How to Assemble Your Very Own Iron On Patch
Here is a project you can do to make a custom embroidery patch. First off, please keep in mind that this is just one of many ways you can make a patch. I tried a bunch of them. Here is one method that I found that this method works best for most of the domestic embroidery machines out there, along with a lot of the applique designs readily available.
– Wool Felt (I tried eco felt, and it just wasn’t the same)
– Embroidery Thread
– Heat N Bond Ultra Hold Adhesive in sheet form (it’s in the red pack)
– Adhesive tearaway stabilizer like Inspira® Stick-On Tear-Away (I used Sulky Sticky Self-Adhesive Tear-Away Stabilizer)
– Dritz Fray Check Liquid Seam Sealant
– Sharp Scissors
– An Iron
– An embroidery file of your choice. Though I found applique designs work best.
First step is to prep the hoop. I like to use Sulky’s Sticky tear away stabilizer when using thicker fabrics or fabrics that crease easily, because the actual item being embroidered only goes inside the hoop, not in between.
When using sticky stabilizer I always hoop it like above, with the paper side facing up. I don’t take the paper off until after it is perfectly in there.
Once I’m happy with the hooping, I take something kind of sharp and score and area inside the hoop. I’m never precise when doing this, I just make sure it’s close enough to the edge and large than the embroidery design.
Then I very carefully peel away the paper only in the scored area. As you can see above, it leaves me with a sticky spot just in the middle.
I then head over to my machine and load my design.
For today’s tutorial I will be showing two of the included files. The first one shown above is an illustration I did of my other sewing machine, which is also a Husqvarna Viking. I really wanted to have a patch showing off my love for sewing machines, so of course this was the first one I made.
As you can see, I centered the design in the hoop and once I was happy with everything I pressed “GO”
The first thing most applique designs will do is stitch a perimeter on whatever the back piece is. In my case it was the stabilizer. What this does is show you the exact placement for your additional fabric in the hoop. For this technique, I just needed to know a basic idea of where to put my fabric, not an exact.
I cut out a piece of felt an inch or so large than the stitched out area and just stuck it right in place. That’s the beauty of the Sticky stabilizer.
Once the felt was attached, the second step in the design is to secure the fabric down. This eliminates any movement later on.
From here the machine will do most of the work. Every so often it will ask for a new color and then continue on. I’m always very fascinated by this and just stare at it while it goes.
Here is what the finished piece looks like in the hoop!
After the design is done, just remove the hoop and tear away the design from the stabilizer. Don’t trim the edges yet.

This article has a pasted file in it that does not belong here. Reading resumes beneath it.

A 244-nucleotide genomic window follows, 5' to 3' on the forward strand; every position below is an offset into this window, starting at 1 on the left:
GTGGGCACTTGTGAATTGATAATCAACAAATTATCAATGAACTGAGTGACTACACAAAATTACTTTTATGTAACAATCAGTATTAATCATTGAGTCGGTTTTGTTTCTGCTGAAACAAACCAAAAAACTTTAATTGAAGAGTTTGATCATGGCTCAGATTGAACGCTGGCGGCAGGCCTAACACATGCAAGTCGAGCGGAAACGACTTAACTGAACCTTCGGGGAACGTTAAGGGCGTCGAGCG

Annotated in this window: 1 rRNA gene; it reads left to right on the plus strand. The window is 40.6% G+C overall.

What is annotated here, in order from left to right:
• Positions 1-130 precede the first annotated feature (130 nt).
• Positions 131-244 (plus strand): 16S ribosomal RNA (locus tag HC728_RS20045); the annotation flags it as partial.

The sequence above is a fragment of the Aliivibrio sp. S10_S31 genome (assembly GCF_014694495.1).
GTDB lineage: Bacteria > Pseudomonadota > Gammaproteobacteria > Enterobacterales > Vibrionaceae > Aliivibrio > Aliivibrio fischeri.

I like to take my design over to the ironing board and give it a nice press. I usually use the cotton setting for this.
Now is when these little embroideries start turning in to patches. The first step is to cut a piece of the Heat N Bond Ultra Hold out slightly smaller than the piece of felt you are working with. By going smaller, you are less lightly to gunk up your iron or board.
Place the patch, design down and back facing up on the ironing board and then place the Ultra Hold shiny side down and paper side up on top of the felt. Using a dry iron, firmly iron the adhesive to the back of the patch. After a lot of trial and error I found that one minute on, two minutes off, and then about 30 seconds on created the perfect amount of hold for this purpose.
Place the patch aside to cool down. If you work with it hot or warm, the adhesive gets very messy.
Once the patch is cool, open up your fray check and start applying it around all of the outside edges. This stuff smells pretty bad, so i suggest doing this step in an open area, next to a window or fan. Let it dry for a few minutes and then go back for a second round.
Don’t out the bottle away though, we aren’t quite done with it.
Once the second round of fray check dries, you can peel off the paper backing from the adhesive and then carefully cut around the edge of the patch. Keep an eye on the little applique threads on the edge. If they start to unravel that means you missed a spot with the fray check. You can easily save those loose pieces with a little more of the solution.
As you can see above I was able to cut very very close to the felt, pretty much to the point where it disappears completely. I believe this is all because of the marriage between that ultra Hold and the Fray Check!
From here you can do whatever you like with your brand new patches! The Ultra Hold allows you to just iron them on objects as if they were store bought patches. You can also hand or machine sew them on. I sometimes do both. Especially if I put them on my kid’s bag.
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